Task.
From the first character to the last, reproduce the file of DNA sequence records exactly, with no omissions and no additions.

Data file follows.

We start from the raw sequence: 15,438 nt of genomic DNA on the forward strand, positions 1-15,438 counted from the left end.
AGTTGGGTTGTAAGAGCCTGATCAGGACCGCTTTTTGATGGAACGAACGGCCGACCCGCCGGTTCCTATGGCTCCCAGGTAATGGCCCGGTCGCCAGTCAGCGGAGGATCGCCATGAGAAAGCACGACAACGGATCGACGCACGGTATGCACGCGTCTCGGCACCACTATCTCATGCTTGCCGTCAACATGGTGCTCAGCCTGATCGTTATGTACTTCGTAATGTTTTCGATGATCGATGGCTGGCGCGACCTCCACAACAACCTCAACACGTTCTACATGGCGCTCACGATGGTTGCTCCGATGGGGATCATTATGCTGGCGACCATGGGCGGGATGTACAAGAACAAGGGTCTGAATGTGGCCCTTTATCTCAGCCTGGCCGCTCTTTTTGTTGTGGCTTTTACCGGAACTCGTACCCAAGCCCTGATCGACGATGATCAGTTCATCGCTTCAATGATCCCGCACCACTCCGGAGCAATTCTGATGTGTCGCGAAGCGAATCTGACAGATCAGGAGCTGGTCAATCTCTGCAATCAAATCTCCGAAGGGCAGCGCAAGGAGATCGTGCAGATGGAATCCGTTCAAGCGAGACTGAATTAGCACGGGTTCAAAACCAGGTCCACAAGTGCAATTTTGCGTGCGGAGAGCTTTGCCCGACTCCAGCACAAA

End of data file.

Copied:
We start from the raw sequence: 15,438 nt of genomic DNA on the forward strand, positions 1-15,438 counted from the left end.
AGTTGGGTTGTAAGAGCCTGATCAGGACCGCTTTTTGATGGAACGAACGGCCGACCCGCCGGTTCCTATGGCTCCCAGGTAATGGCCCGGTCGCCAGTCAGCGGAGGATCGCCATGAGAAAGCACGACAACGGATCGACGCACGGTATGCACGCGTCTCGGCACCACTATCTCATGCTTGCCGTCAACATGGTGCTCAGCCTGATCGTTATGTACTTCGTAATGTTTTCGATGATCGATGGCTGGCGCGACCTCCACAACAACCTCAACACGTTCTACATGGCGCTCACGATGGTTGCTCCGATGGGGATCATTATGCTGGCGACCATGGGCGGGATGTACAAGAACAAGGGTCTGAATGTGGCCCTTTATCTCAGCCTGGCCGCTCTTTTTGTTGTGGCTTTTACCGGAACTCGTACCCAAGCCCTGATCGACGATGATCAGTTCATCGCTTCAATGATCCCGCACCACTCCGGAGCAATTCTGATGTGTCGCGAAGCGAATCTGACAGATCAGGAGCTGGTCAATCTCTGCAATCAAATCTCCGAAGGGCAGCGCAAGGAGATCGTGCAGATGGAATCCGTTCAAGCGAGACTGAATTAGCACGGGTTCAAAACCAGGTCCACAAGTGCAATTTTGCGTGCGGAGAGCTTTGCCCGACTCCAGCACAAA